October 6, 2013
A couple of weeks ago, I went on a backpacking trip with my husband Jackie and five of our friends. We drove from our home in Cape Town, South Africa about seven hours down the coast to the Garden Route National Park. We went to hike the Tsitsikamma Trail, a 6 day, 60 km long trail that winds its way through the beautiful Tsitsikamma Mountains, which contain areas of indigenous afromontane forest and mountain fynbos. Fynbos is a type (a floral kingdom, in fact!) of shrubland or heathland vegetation that is found only in the southwestern part of South Africa. Fynbos is known for its high biodiversity and for its large numbers of endemic plants– that is, plants that are found nowhere else in the world. The Tsitsikamma Trail also meanders past a beautiful beach on the Indian Ocean, amongst impressive exposures of Table Mountain sandstones, and across many beautiful rivers and streams, which are either clear or a rusty red color. The word Tsitsikamma comes from the Khoekhoe language and means “clear water” or, possibly, “place of much water” or “waters begin”.
Jackie, our friends, and I started hiking the Tsitsikamma Trail on Thursday, September 19th and completed the first four days of the hike, finishing on Sunday, September 22nd. We didn’t fail to complete the entire hike– we actually planned to do just four days of the hike. We decided to do just four days primarily because our vacation time was limited. I guess we were also a little worried about our fitness level! The hike was physically challenging, but all seven of us managed to keep up a fairly good pace, even while carrying heavy backpacks! After the hike, I was quite sore for a couple of days. However, the soreness was well worth it. The Tsitsikamma Mountains are full of magical places, and it was wonderful to spend four days re-connecting with the natural world, my smartphone turned off and my emails ignored.
The trail is very well maintained and organized. Along the trail, there are five huts where hikers can stay overnight. The huts are very nice with a sleeping area, a lapa (a covered cooking / fireplace area), flush toilets, running water, and showers. There is no electricity, but kettles can be used to heat water for hot showers. The huts (with the exception of Kalander Hut, which has limited service because the road to the hut recently washed away) are stocked with firewood and other supplies. The cost for using the huts is R70 (a little less than US $10) per person per night. The huts are regularly checked on and maintained by forest rangers, who also keep an eye on all the hiking groups. Many hikers carry their own gear (food, extra clothes, water, sleeping bags, etc.) in large backpacks. That’s the option that our group chose. However, hikers who want a more leisurely hiking experience can pay to have their gear portaged between huts and can just hike with day packs. Hikers don’t have to pack in too much (heavy!) water since there is plenty of fresh water along the trail. The huts all have running water, and there are many streams along the trail. It is safe to drink the water at most huts and from most streams. As a precaution, I did treat my water with sterilization tablets. However, many of my South African friends drank the water directly and suffered no ill effects. In any case, you only need to carry enough water for a day or part of a day.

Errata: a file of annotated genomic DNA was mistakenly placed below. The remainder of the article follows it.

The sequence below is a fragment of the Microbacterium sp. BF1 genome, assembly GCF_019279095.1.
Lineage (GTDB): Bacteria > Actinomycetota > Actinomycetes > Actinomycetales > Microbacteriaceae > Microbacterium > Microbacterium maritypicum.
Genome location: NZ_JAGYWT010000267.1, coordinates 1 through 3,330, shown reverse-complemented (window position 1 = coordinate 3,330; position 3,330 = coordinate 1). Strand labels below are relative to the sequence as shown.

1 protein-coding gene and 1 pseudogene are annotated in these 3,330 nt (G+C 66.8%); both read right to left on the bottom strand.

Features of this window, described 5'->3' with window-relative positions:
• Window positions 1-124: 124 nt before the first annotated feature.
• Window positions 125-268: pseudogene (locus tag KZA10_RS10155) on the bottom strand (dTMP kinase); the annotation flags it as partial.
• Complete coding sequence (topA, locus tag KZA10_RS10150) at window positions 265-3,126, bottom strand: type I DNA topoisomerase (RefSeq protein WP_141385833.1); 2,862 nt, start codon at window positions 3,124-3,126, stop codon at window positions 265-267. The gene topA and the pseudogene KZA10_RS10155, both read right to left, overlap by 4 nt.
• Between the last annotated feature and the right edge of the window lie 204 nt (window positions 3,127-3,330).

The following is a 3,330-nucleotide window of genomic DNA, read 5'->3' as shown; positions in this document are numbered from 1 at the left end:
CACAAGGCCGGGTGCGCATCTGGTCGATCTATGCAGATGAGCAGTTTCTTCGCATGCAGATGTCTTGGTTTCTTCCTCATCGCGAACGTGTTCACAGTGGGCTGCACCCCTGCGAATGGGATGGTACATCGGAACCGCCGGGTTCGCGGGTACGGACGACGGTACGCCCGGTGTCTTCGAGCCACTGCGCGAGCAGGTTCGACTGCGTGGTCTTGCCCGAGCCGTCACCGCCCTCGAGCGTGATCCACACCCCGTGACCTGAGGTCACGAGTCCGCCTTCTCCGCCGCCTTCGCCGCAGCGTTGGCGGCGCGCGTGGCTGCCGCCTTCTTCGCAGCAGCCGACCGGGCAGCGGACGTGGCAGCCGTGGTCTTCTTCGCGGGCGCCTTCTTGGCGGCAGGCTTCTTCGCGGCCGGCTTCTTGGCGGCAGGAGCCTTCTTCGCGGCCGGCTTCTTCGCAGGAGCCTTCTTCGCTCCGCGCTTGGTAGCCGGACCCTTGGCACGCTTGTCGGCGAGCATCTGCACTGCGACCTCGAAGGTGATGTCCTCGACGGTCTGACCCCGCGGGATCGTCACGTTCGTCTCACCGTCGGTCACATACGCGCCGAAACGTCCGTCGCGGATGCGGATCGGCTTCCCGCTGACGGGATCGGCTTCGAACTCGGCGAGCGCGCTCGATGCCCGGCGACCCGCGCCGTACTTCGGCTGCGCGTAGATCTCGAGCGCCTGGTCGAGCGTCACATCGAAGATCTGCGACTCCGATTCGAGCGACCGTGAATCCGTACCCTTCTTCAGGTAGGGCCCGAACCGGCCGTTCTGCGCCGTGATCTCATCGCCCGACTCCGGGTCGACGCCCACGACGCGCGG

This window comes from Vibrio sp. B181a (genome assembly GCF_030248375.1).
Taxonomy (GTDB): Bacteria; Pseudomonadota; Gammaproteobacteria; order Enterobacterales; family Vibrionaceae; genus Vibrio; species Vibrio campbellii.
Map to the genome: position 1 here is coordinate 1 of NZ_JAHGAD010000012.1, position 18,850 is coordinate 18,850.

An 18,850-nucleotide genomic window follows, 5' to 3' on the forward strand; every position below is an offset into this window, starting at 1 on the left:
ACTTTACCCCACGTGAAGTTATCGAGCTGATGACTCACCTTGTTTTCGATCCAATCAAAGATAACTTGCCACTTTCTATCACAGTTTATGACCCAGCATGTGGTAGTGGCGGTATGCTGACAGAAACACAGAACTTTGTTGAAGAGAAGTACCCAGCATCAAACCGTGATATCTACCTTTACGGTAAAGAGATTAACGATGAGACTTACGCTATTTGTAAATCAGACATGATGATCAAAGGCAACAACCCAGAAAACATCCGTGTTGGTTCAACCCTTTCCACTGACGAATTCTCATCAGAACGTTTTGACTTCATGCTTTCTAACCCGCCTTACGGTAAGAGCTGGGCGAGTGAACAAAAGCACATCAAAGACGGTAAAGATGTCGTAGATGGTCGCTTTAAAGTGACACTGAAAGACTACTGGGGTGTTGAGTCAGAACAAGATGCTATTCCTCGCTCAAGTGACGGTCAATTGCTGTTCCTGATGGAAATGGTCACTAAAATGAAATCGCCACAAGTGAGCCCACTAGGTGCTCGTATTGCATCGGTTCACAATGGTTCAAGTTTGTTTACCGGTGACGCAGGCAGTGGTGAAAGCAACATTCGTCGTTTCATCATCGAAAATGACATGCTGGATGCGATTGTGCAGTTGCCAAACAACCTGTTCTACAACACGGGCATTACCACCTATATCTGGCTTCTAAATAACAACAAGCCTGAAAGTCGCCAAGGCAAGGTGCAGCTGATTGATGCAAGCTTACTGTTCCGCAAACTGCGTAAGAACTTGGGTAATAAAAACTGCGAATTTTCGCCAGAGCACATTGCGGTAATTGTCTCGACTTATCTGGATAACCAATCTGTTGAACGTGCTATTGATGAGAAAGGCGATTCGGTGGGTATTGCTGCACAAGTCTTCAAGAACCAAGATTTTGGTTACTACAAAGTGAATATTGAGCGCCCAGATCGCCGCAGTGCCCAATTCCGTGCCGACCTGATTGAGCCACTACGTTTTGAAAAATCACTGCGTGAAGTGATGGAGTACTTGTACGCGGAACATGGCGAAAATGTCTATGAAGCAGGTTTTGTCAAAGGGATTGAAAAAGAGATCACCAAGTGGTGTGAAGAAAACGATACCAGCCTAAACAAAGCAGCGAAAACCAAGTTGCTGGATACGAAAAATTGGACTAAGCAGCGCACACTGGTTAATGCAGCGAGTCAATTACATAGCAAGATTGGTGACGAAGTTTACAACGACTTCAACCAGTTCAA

Over four posts, I would like to share some pictures and information from our Tsitsikamma Trail hike. I will devote one post to every day of the hike.
Here is the hiking schedule we followed:
Day #1: Leave Cape Town early and drive 7 hours to the start of the hike in Nature’s Valley. Shuttle one car to the Lottering Plantation. Hike 3.6 km from Nature’s Valley to Kalander Hut.
Day #2: Hike approximately 17 km (note that the map below is outdated and that the trail has been re-routed and is now significantly longer) from Kalander Hut to Blaauwkrans (or Bloukrantz) Hut.
Day #3: Hike 13.4 km from Blauuwkrans Hut to Keurbos Hut.
Day #4: Hike 11.5 km along the “escape route” from Keurbos Hut to Lottering Plantation. Drive 7 hours back to Cape Town.
After four days of hiking and driving, we were fairly exhausted for work on Monday morning. Fortunately, the Tuesday was a public holiday (Heritage Day) in South Africa, so we only had to work one day before we had a day to rest.
Here are some maps showing the location of the Tsitsikamma Trail:
Today, I’ll be sharing some pictures from the first day of our hike. The first day was a short hike to the Kalander Hut, which is located close to the beach. When we arrived at the hut, it was nearly dark. So, we visited the beach very quickly then prepared dinner. We visited the beach again early the next morning before we started on our long hike to Blaauwkrans Hut.
Stay tuned for Day #2 on the Tsitsikamma Trail!